One of the most beautiful times in a woman's life is the birth of her children, but certain events can impact the birthing experience. This can lead to perinatal mood and anxiety disorders (PMAD) - affecting nearly 1 million women annually - which can cause women significant stress and even prolong the healing process.
Traumatic childbirth can cause feelings of isolation, extreme loneliness and anxiety for women who have recently given birth, and it can even lead to PTSD (Post Traumatic Stress Disorder). Both PMAD and birth trauma can affect the attachment and bonding between a mother and her baby, which can have serious implications - immediately after birth and in the long-run.
Special care is required to ensure that women and their infants are able to enjoy these first few months of life without the crippling mental struggles that can come with these disorders. That’s why it’s critical for nurses, midwives, healthcare professionals and doulas caring for families that are experiencing these symptoms to have the necessary skills to provide proper care.
Perinatal Mood and Anxiety Disorders
As many as 25-34% of births result in birth trauma, defined as a traumatic event that occur before or during the birthing process. This could include everything from a health scare for Mom or baby - to feelings of confusion and fear due to a lack of understanding of the birthing process. Along with other perinatal mood and anxiety disorders (PMAD), birth trauma can cause mothers to be unable to bond with their baby. This initial feeling of closeness with your newborn can help mothers overcome some of the negative feelings and anxiety, while also helping your infant experience feelings of safety and comfort.
Additionally, PMAD and birth trauma can cause mothers to experience symptoms of PTSD, including heightened anxiety and flashbacks to the trauma. Sufferers may also feel as though they always need to be on high alert or at risk of losing their child or wellness. Understanding the science behind PMAD and birth trauma, however, may provide a way for individuals to provide support for both mother and child during this challenging time.
The Critical Role of IPNB for Families
Interpersonal neurobiology is a scientific framework that includes a set of tools that can help individuals develop a healthy mind, a fully functional, connected brain and the healthy and compassionate relationships that are important throughout our lives. A thorough understanding of IPNB concepts can help healthcare workers such as neonatal nurses, social services professionals and doulas provide families with the support structure they need to navigate these mood disorders that are all-too-common in society today.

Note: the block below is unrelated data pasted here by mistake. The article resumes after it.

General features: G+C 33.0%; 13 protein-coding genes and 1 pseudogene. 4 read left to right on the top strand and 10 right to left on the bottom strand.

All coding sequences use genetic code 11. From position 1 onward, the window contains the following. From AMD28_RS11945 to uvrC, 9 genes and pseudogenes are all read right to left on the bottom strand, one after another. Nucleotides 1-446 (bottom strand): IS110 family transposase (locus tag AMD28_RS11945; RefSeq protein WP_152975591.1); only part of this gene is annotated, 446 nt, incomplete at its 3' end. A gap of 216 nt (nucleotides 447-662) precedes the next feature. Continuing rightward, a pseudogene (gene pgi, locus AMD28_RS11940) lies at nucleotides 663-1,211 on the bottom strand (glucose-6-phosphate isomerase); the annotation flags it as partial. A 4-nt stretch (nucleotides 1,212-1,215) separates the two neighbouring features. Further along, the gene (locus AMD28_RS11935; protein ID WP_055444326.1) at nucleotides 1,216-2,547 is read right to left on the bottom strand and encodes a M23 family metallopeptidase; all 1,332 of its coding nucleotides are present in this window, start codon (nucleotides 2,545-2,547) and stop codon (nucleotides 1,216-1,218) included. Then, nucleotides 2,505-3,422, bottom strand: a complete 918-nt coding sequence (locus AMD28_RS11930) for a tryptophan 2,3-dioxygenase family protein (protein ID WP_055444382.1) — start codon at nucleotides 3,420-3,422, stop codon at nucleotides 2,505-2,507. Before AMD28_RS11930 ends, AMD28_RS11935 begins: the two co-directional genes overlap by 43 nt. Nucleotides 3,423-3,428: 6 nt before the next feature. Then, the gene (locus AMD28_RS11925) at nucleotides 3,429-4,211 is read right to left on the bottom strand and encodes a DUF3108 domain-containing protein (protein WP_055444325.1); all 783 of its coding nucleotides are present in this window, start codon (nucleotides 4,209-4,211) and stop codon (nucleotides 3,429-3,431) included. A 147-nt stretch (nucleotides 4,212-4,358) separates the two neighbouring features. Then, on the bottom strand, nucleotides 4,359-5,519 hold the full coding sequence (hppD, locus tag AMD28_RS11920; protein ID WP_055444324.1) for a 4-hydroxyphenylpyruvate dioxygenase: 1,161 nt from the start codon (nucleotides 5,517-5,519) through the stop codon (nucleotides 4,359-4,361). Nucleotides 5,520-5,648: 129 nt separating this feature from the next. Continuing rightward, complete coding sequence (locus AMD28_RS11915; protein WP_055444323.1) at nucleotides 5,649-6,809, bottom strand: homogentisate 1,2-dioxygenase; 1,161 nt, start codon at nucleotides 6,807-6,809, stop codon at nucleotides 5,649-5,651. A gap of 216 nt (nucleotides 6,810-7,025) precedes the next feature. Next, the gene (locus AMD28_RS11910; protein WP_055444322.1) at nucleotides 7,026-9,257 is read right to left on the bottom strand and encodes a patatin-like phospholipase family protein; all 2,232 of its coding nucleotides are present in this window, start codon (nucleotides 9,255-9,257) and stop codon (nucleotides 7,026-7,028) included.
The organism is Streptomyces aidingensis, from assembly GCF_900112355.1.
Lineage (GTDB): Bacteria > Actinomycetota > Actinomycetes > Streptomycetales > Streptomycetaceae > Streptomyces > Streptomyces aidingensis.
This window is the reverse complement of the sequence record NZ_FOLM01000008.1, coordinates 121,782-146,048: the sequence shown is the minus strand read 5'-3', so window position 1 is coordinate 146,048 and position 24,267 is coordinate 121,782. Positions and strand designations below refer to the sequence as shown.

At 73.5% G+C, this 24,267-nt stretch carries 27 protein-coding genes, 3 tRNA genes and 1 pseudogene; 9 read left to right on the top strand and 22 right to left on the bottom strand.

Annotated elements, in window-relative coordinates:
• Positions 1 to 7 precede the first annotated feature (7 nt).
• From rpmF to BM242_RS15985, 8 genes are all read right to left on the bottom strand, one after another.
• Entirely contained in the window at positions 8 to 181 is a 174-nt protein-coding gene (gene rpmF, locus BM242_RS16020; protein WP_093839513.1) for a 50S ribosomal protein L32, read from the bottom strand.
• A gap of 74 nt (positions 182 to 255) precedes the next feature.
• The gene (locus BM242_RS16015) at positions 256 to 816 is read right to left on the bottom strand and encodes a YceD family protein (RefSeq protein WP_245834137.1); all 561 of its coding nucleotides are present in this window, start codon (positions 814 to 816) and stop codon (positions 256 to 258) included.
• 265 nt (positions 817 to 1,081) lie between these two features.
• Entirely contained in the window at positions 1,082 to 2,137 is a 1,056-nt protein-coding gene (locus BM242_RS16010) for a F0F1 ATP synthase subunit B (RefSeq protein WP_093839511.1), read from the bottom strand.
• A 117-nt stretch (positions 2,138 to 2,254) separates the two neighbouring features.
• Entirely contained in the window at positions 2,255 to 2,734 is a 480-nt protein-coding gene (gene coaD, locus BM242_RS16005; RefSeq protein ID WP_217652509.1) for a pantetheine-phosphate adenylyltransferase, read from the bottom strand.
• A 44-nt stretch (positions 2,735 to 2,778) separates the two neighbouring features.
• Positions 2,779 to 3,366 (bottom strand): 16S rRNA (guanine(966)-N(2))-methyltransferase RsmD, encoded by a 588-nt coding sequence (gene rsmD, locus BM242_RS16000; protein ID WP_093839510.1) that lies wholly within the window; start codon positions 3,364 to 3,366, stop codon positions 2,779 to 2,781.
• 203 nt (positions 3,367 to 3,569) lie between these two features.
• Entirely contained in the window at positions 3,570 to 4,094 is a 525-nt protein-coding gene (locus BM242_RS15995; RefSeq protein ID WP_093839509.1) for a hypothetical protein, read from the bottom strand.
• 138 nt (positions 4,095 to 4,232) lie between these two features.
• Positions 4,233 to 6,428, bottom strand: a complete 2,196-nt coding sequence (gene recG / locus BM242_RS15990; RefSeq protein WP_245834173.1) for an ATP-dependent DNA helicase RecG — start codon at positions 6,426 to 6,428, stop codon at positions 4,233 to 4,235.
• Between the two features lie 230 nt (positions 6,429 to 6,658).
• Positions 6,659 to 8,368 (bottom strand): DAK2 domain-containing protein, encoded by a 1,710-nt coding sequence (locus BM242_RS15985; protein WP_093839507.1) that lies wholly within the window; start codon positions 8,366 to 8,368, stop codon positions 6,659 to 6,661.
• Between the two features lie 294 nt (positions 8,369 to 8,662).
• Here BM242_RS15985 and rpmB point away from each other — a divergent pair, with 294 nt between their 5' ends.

Learning and Applying IPNB
PCC has a course available to help these professionals expand their knowledge and skills in this area entitled IPNB of Perinatal Mood Disorders and Birth Trauma. There are no prerequisites for taking the course, which includes the following topics:
- An introduction to interpersonal neurobiology
- The ethics of IPNB
- IPNB as it relates to perinatal mood disorder and birth trauma
The certificate program allows students to gain foundational knowledge that can be used to support families with new babies and throughout their first year of life. Participants can expect to learn how to apply these concepts to their perinatal social work, recognizing a broad spectrum of mood disorders and learning coping mechanisms. Additional topics will include descriptions of how a child's brain and nervous system can be impacted by a caregiver who is suffering from PMADs.
Doulas, social workers, private practice leaders, peer support specialists, clinicians, lactation consultants and behavioral science specialists will all benefit from taking this course. In fact, the course has been approved for continuing education credit from DONA International, a leader in doula training and certification. The course is interactive and can be live-streamed from any location, making this a convenient way to gain the knowledge that you need to help support families suffering from these disorders.
Understanding how the bond is formed between mother and baby is the first step towards supporting healthy and happy families in the future. With a thorough understanding of IPNB concepts, healthcare workers can help reduce the impact of PMAD and birth trauma. Learn more about the range of disorders that affect millions of families each year through the course offered at the PCC Institute for Health Professionals. Register online today or view our full list of upcoming courses online.